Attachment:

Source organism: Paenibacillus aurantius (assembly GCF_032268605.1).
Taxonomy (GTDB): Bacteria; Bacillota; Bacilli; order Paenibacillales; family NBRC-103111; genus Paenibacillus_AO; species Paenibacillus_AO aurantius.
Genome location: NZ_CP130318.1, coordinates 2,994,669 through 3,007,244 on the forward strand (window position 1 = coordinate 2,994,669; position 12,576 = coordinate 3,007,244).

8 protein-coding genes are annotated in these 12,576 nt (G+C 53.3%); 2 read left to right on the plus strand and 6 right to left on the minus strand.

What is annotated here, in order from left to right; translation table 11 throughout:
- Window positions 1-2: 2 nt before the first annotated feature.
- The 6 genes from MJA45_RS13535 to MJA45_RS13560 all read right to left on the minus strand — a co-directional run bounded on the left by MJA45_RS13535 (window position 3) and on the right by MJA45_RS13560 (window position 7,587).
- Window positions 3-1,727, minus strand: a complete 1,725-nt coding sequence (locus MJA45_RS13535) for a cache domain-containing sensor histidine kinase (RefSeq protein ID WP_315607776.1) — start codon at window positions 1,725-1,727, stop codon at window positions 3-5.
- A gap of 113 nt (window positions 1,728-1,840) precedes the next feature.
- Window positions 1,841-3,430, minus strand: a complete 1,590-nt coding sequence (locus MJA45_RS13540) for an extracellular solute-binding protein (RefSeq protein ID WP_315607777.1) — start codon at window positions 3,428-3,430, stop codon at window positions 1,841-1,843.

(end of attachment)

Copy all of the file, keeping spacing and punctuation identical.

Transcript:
Source organism: Paenibacillus aurantius (assembly GCF_032268605.1).
Taxonomy (GTDB): Bacteria; Bacillota; Bacilli; order Paenibacillales; family NBRC-103111; genus Paenibacillus_AO; species Paenibacillus_AO aurantius.
Genome location: NZ_CP130318.1, coordinates 2,994,669 through 3,007,244 on the forward strand (window position 1 = coordinate 2,994,669; position 12,576 = coordinate 3,007,244).

8 protein-coding genes are annotated in these 12,576 nt (G+C 53.3%); 2 read left to right on the plus strand and 6 right to left on the minus strand.

What is annotated here, in order from left to right; translation table 11 throughout:
- Window positions 1-2: 2 nt before the first annotated feature.
- The 6 genes from MJA45_RS13535 to MJA45_RS13560 all read right to left on the minus strand — a co-directional run bounded on the left by MJA45_RS13535 (window position 3) and on the right by MJA45_RS13560 (window position 7,587).
- Window positions 3-1,727, minus strand: a complete 1,725-nt coding sequence (locus MJA45_RS13535) for a cache domain-containing sensor histidine kinase (RefSeq protein ID WP_315607776.1) — start codon at window positions 1,725-1,727, stop codon at window positions 3-5.
- A gap of 113 nt (window positions 1,728-1,840) precedes the next feature.
- Window positions 1,841-3,430, minus strand: a complete 1,590-nt coding sequence (locus MJA45_RS13540) for an extracellular solute-binding protein (RefSeq protein ID WP_315607777.1) — start codon at window positions 3,428-3,430, stop codon at window positions 1,841-1,843.